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DIE PIENK POT “JIE.”

(The Little Pink Jar)

“tjie” is a suffix used for almost anything under the sun in my mother tongue.

That would be Afrikaans, spoken in South Africa by some.

Bietjie – a little.

Soetjies – quietly.

Vroutjie – affection.

Hondjie – puppy or small dog.

Katjie – kitten or small cat.

Potjie – small jar or saucepan.

When added to a name, it indicates affection.  

Confusing, I know.

Her name probably was Maria but to all of she was known as Marietjie.

She was tall, gangly, with a boyish figure that I envied and a haircut that rivalled mine in length. That is, the hairdresser had to push her fingers through our hair, palm of her hand touching our scalp, and anything that showed above her fingers had to come off.

Short. As in super short.

We were in our early thirties.

Me in a “sort of marriage.” Marietjie, divorced with a young child.

She introduced me to the “pienk potjie.” Cuticle cream it was. A well-known brand in an unpretentious little jar.

Many years later I sat massaging my cuticles. Aging nails have ridges. Split easily. The cream helps. I thought back on those days.

The little jar now is white; the manufacturer has changed;

The memories flooded in.

I was back in Pretoria in 1980.

The bottle of wine that broke at the neck as we opened it. Late on a Saturday night. It was out last bottle of wine.

We duly siphoned it through a kitchen towel and drank it.

The dog that got sick, once again on a Saturday night. The rush to get to an emergency vet in a thunder storm. You were driving. The rain coming down so hard you opened your window and stuck out your head to better see the white lines.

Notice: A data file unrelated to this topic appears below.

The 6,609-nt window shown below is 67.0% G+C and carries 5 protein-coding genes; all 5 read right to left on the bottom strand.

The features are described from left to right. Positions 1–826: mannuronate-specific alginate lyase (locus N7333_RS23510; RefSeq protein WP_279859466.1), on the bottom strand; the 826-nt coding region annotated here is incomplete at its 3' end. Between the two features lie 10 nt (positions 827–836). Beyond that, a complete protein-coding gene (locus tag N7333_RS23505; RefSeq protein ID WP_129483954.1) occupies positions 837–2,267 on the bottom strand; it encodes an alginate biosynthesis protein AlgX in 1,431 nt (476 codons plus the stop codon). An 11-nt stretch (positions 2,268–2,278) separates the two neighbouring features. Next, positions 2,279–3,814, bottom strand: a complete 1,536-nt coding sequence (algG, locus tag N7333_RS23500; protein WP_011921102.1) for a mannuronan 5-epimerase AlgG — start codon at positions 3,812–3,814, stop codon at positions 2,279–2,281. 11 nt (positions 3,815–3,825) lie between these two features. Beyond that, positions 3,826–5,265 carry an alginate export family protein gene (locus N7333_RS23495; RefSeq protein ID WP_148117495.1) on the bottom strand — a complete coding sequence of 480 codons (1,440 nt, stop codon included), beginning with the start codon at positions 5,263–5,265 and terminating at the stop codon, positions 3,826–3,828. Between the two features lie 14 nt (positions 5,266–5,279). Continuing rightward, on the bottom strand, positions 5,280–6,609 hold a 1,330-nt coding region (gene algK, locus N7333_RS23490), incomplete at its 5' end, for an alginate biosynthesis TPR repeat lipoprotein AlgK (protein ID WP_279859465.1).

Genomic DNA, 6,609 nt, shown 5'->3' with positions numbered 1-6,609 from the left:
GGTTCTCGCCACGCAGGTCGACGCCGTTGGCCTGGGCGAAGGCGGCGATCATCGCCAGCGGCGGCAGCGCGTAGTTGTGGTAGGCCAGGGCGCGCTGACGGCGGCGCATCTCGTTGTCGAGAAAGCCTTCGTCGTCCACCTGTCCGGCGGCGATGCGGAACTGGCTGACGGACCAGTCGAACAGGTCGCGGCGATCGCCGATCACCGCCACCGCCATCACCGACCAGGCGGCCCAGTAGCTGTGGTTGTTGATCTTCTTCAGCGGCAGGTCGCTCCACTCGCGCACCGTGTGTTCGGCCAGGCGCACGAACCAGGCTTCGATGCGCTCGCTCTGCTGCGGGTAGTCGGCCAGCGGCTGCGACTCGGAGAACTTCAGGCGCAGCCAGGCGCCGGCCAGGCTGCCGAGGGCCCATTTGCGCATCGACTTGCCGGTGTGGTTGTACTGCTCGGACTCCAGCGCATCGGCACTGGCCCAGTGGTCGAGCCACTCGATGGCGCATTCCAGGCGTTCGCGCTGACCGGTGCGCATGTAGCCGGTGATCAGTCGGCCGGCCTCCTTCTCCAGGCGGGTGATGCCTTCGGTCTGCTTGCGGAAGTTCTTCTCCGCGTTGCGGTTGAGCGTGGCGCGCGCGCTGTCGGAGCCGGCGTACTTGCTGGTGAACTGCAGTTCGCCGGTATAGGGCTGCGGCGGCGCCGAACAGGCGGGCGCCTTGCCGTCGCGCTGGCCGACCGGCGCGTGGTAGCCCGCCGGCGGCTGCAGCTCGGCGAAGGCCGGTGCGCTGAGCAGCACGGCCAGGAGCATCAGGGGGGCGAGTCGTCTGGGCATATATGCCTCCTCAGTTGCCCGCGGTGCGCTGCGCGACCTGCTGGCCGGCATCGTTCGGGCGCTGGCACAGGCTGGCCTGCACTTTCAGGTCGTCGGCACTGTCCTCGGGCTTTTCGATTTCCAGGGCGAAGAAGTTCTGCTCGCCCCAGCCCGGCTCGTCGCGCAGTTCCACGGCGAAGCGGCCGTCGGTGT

We arrived, drenched.

The vet took one look you. Soaking wet and with clothes clinging in all the right places. The man couldn’t help himself and made a pass at you!

I stood holding a sick dog!

He didn’t charge me.

The Monday morning, we stopped during rush hour to help an injured dog lying in the road. The car in front of us had hit the dog and just continued. Your daughter had to sit on your lap as I placed a smelly, injured Basset on the back seat of my tiny Beetle.

The list is endless. Weekends spent together. Sometimes just us. Sometimes your daughter as well. Your mother was still alive and would take care of the little one when asked.

“Poppedyntjie,” you would call your little daughter. There it was again. The diminutive “tjie” indicating affection.

Many years later I would use it for my daughter as well.

You were a friend I deeply cared for.

I got divorced.

Our friendship held.

I re-married.

You were one of two friends present.

You continued to be part of my new life. My new reality.

I left the country.

Called when I came back for a visit.

Anxious to hear your voice.

I invited you to visit us in the home we still had in South Africa.

You were reticent.

I didn’t understand and persisted.

Until you made it clear you wanted to sever contact.

I was hurt. So terribly hurt.

I didn’t understand.

I still don’t.

Many years later a friend met up with your now grown-up daughter.

Who told him I had rejected her mother.

But that’s not how I remember it?

So, I choose to forget how it ended and every time “die pienk potjie” comes out, I remember the fun times. The good times.

We ate too much.

We drank too much.

We laughed and cried too much.

I’m grateful for the memories.

Cyber Hugs and Blessings All. May all your memories be good ones.

 

Photo by Daniel Xavier from Pexels

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